Post office— Dec. 24: 9:30 am-12:30 pm ;
Dec. 25: closed.
Library— Closed Dec. 23-28.
Banks— Dec. 24: Bank of the Sierra will
close at 2 pm ; Valley Oak Credit Union will close
at 3 pm .
Three Rivers Drug— Dec. 24: 9 am-2 pm .
contest seeks national park shots
National Park Service and National Park Foundation
officials are encouraging all who visit national parks
and public lands to take their best shot and submit
the photo in its annual Share the Experience photo
contest, sponsored by Olympus . Olympus is a digital
camera maker and a leader in the manufacturing of
The winning entry will be used on the 2012 America
the Beautiful – National Parks and Federal Recreation
Area Lands Pass.
The winner will receive a prize package that includes
a four-night stay at their favorite national park,
$1,800 worth of photo equipment, a complimentary 2012
annual pass, and several more gifts. The contest runs
through Friday, Dec. 31.
Amateur photographers may participate by uploading
photos on www.sharetheexperience.org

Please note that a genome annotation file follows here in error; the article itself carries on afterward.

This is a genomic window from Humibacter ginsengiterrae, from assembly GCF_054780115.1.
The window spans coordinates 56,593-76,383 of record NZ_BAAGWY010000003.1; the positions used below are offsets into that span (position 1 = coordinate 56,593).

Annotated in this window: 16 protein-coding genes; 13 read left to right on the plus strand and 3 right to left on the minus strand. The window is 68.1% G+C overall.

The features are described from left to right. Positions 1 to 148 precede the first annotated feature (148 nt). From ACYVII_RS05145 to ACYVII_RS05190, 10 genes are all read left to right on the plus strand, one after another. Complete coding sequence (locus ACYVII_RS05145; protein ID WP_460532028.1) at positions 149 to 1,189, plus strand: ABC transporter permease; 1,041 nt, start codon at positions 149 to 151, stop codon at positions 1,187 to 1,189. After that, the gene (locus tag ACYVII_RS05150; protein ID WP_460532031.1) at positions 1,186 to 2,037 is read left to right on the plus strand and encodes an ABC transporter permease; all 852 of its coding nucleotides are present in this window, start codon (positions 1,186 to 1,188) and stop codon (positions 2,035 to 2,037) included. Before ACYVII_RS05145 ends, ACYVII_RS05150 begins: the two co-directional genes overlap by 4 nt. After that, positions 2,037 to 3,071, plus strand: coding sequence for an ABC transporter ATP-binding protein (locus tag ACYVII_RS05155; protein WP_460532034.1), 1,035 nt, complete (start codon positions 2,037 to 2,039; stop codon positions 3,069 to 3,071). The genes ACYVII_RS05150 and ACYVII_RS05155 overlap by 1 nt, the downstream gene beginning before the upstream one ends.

or through Facebook, Flickr, or Shutterfly to the
For rules and a complete list of prizes see the contest
solstice, full moon, lunar eclipse coincide
The Three Wisemen once told the tale of an awesome
night sky. As the Gospel of Matthew goes, the magi
were inspired by a “star in the east” to travel to
Jerusalem . This brilliant Star of Bethlehem, they
said, signified the birth of Jesus.
Well, the night skies this December, more than 2,000
years later, have also been spectacular. The Geminids
earlier this week shot glowing hot rocks through the
sky at a rate of up to two or three at a time, as
seen by the naked eye.
On Tuesday, Dec. 21, the first day of winter, a rare
occurrence will take place in the night sky. It's
the millennium's first total lunar eclipse completely